After review of the project by the GABTU and state authorities, the People’s Commissariat of Defence and the Central Committee of the Communist Party proposed accepting Object 222 into service and giving it the name KV-3. The name KV-3 had previously been used when describing the T-150. The question of propulsion was also raised, but after a commission formed on 21 February, Plant No.75 had to figure out the issues with its engines and make them usable by 10 April. To ensure that the engine would not overheat again, the cooling system of the Object 222 was reworked as well.
The Object 222 was still armed with the 76 mm F-32 gun, but with the same gun being introduced on the KV-1, it seemed like it would quickly become redundant. Thus, it was also proposed that the Object 222 (KV-3) was to be rearmed with the much more potent 76 mm F-34.
On 3 March 1941, a commission was formed, consisting of Military Engineers 2nd Rank I.A. Burtsev and I.A. Shpitanov, Military Engineer 3rd rank Kaulin, LKZ director I.M. Zaltsman, SKB-2 director J.Y. Kotin, director of LKZ 1st dept. A.Y. Lantsberg and NII-48 research institute engineers V. Dalle and A.P. Goryachev. The goal of the commission was to further assess the Object 222 and prepare it for prototype production. The commission reviewed the drawings of the tank as well as a wooden mock-up of the turret mounted on the hull of the KV-1. It was here that the lack of an angle on the side and rear plates was deemed as an issue, decreasing the overall armor protection. Other issues noted was the lack of an entry and exit hatch on the commander’s cupola and vulnerability of the pericopes from damage and enemy fire.
Nonetheless, the commission agreed on producing a turret as per the above in order to have it ready for testing by 1 April. Yet the commission would expect that, by the time of mass production, the turret walls would be angled again. According to the three representatives from LKZ, Zaltsman, Kotin and Lantsberg, the reasons for implementation of vertical walls were:
- Improving crew working conditions;
- Improving connections between the plates, especially for the roof plate;
- Easier manufacturing.
Additionally, they claimed that the sloping brought no true advantages either. Mathematically, the equivalent armor thickness of a 90 mm plate angled at 15° is 93.17 mm, an insignificant gain considering the production complications.
After the commission, on 15 March, the Council of People’s Commissars of the Soviet Union and the Central Committee of the Communist Party gave decree No. 548-232§, which imposed that LKZ had to switch mass production to the KV-3 (Object 222) in August, with 55 units built in the first month, increasing to 105 in September, 110 through October and November, and 120 units in December, for a total of 500 KV-3 tanks in 1941.
The date of delivery was also pushed back after LKZ’s ‘complaints’, and the first prototype was to be delivered by 1 May, and testing to begin on 15 May. To meet this deadline, the Izhora plant had to deliver the experimental turret by 1 April, with LKZ having to deliver drawings of the experimental turret on 20 March, drawings of the hull by March 25 and drawings of the production turret by 10 April. Plant No.203 to deliver the KRSTB radio set and Plant No.69 to deliver optical sights for the DT machine guns.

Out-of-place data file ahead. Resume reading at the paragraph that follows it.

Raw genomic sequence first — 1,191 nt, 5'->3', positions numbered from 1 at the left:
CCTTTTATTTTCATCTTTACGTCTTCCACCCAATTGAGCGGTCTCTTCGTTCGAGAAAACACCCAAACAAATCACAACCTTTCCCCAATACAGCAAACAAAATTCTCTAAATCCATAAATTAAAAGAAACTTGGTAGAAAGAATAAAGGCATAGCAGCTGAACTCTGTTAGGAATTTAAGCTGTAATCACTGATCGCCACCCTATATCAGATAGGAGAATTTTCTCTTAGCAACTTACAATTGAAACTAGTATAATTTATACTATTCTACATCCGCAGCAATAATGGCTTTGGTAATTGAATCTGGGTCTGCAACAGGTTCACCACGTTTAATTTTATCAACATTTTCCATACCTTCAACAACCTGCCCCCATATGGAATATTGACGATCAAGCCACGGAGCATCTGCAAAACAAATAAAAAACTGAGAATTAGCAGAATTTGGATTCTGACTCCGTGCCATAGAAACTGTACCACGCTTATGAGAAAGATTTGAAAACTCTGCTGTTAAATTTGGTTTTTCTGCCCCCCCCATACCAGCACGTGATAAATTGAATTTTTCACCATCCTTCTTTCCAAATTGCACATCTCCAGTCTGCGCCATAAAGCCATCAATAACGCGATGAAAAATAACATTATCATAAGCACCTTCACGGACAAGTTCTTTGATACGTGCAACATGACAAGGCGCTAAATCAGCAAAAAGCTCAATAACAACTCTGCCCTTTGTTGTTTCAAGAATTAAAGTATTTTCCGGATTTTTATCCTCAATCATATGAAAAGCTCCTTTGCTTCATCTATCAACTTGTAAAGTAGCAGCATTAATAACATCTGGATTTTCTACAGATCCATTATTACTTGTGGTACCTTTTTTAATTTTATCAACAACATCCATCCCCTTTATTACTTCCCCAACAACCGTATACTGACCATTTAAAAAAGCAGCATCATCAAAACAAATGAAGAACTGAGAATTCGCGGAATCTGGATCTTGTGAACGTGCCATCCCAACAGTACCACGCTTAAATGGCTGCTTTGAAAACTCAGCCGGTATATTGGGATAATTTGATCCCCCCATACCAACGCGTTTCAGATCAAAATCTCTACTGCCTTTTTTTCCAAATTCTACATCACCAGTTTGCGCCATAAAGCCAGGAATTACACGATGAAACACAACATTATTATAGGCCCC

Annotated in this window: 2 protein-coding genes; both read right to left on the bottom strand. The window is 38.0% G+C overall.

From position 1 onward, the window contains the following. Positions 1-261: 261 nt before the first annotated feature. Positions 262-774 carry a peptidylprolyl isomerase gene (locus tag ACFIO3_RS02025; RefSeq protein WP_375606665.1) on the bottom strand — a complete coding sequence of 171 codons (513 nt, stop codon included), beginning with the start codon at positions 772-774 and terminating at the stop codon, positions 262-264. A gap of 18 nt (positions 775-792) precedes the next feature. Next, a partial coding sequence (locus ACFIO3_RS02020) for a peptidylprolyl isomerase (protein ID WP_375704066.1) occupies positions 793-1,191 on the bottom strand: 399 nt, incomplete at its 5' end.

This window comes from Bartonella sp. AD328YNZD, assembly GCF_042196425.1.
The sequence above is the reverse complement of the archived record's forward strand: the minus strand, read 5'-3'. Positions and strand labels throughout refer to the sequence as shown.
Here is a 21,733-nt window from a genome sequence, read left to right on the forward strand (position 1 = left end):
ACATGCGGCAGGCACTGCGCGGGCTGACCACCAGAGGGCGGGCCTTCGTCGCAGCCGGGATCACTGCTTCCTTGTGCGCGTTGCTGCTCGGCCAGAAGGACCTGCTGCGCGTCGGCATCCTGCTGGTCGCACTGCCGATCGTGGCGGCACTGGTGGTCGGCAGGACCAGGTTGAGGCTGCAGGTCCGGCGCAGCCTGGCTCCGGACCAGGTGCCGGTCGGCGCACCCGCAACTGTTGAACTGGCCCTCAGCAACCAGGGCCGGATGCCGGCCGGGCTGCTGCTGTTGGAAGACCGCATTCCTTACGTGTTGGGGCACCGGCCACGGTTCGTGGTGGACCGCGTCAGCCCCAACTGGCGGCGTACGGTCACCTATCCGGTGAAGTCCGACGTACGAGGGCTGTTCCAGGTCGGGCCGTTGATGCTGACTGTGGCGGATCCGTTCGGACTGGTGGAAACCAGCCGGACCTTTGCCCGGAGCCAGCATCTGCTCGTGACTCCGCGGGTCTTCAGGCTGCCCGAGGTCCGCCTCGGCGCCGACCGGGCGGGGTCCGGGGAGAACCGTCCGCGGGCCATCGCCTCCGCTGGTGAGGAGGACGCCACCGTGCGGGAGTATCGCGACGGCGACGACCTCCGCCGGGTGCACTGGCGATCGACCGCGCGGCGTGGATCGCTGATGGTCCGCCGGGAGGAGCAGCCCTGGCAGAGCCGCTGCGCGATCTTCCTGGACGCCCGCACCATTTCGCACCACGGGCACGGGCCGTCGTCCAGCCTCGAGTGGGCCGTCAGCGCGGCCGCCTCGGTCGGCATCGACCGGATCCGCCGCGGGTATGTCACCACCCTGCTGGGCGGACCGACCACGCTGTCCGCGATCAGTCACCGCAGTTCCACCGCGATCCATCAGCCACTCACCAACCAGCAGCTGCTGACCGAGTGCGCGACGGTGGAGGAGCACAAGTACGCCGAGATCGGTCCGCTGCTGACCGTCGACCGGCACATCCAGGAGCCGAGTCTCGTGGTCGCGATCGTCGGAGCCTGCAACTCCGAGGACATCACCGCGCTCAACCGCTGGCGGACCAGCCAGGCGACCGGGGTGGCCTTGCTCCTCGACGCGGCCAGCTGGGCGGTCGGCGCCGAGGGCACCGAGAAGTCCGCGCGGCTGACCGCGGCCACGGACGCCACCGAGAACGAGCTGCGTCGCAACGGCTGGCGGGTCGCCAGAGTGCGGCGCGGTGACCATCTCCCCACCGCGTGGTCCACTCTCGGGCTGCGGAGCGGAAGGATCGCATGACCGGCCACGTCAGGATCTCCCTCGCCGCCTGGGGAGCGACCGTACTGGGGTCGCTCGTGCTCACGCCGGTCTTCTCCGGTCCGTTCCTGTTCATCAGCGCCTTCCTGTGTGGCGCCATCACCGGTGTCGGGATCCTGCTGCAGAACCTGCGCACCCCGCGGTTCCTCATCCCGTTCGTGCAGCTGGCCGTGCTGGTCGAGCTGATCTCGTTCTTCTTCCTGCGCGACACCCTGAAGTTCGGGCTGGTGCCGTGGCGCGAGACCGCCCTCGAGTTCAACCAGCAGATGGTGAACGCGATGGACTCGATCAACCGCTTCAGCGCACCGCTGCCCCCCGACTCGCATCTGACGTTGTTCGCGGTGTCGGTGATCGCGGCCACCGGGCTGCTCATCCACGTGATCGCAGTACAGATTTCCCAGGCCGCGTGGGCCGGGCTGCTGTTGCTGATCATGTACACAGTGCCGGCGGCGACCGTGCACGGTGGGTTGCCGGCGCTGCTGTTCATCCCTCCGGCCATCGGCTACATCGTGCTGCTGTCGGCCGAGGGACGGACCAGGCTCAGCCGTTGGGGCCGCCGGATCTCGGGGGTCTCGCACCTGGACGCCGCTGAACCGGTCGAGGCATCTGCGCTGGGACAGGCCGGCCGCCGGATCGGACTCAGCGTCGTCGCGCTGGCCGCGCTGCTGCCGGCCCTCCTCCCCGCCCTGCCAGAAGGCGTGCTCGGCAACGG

The Object 222 (T-222/KV-3) was just a T-150 hull with a slightly modified turret. In turn, the T-150’s hull was just a KV-1 hull with a new engine and minor dimension changes due to the thicker armor. The frontal upper plate consisted of two parts, an angled ‘hood’ and a flatter portion, right in front of the driver and radio operator. On it was the headlight, driver’s vision port, and a 7.62 DT machine gun in a ball-mount. Above, on the top deck was a service hatch for the two crewmembers. The running gear consisted of a frontal idler, large rear sprocket, and 6 steel rimmed wheels, sprung by torsion bars, with three return rollers.
The general armor profile was of 90 mm all around, with the exception of the turret roof, which was 40 mm thick, and hull deck, which was 30 mm. With the new turret, the weight of the Object 222 was expected to be slightly higher than that of the T-150, at 51 to 52 tonnes.
The new turret differed greatly from the T-150’, but was heavily inspired by the November 1940 T-150 turret upgrade. The gun mantlet was a two-part cast type, and the gunshield was shorter, for improved gun elevation and depression angles. The design of the turret walls was altered as well, with larger flat side and rear plates and potentially a rear turret door, like on the KV-2 and T-220, though this is unconfirmed. The rear-facing 7.62 mm DT machine gun mount was kept, though the ball-mount design was changed as well. Other minor changes to the turret included strengthening around the gun mantlet side-front plate connection and the replacement of side gun port and vision slit with a small hatch.
The most important change was the relocation of the commander, to the back of the turret. The position of the T-150’s commander was noted as an issue already in November 1940, thus the first turret upgrade design also placed the commander in the back. Likewise, the trials of the T-150 criticized the position of the commander and suggested moving him to the rear. However, after the commission analysis of the Object 222 turret, it was not deemed as ideal. Additionally, the lack of an entry-exit hatch for the commander and no protection ring for the periscopes were also deemed as an issue. To fit the commander in the turret overhang, a large groove was made along the connection between the turret ring and the turret overhang bottom plate, to allow the commander to sit on.
The crew consisted of 5: commander, gunner, loader, driver, and radio operator. The commander sat in the turret bustle, from where he could communicate with the loader and gunner. For vision, he had a cupola with 8 periscopes. He would also operate the rear facing machine gun, should the situation call for it. The gunner sat to the left of the gun, and had his primary gun sight and a PTC rotating periscope for general vision. A second fixed periscope was placed on the side of the turret, like on most KV tanks. The loader sat to the right and rear of the gun, and would load shells from both sides of the turret walls and those stowed in the hull floor. He was no longer responsible for the rear-facing machine gun.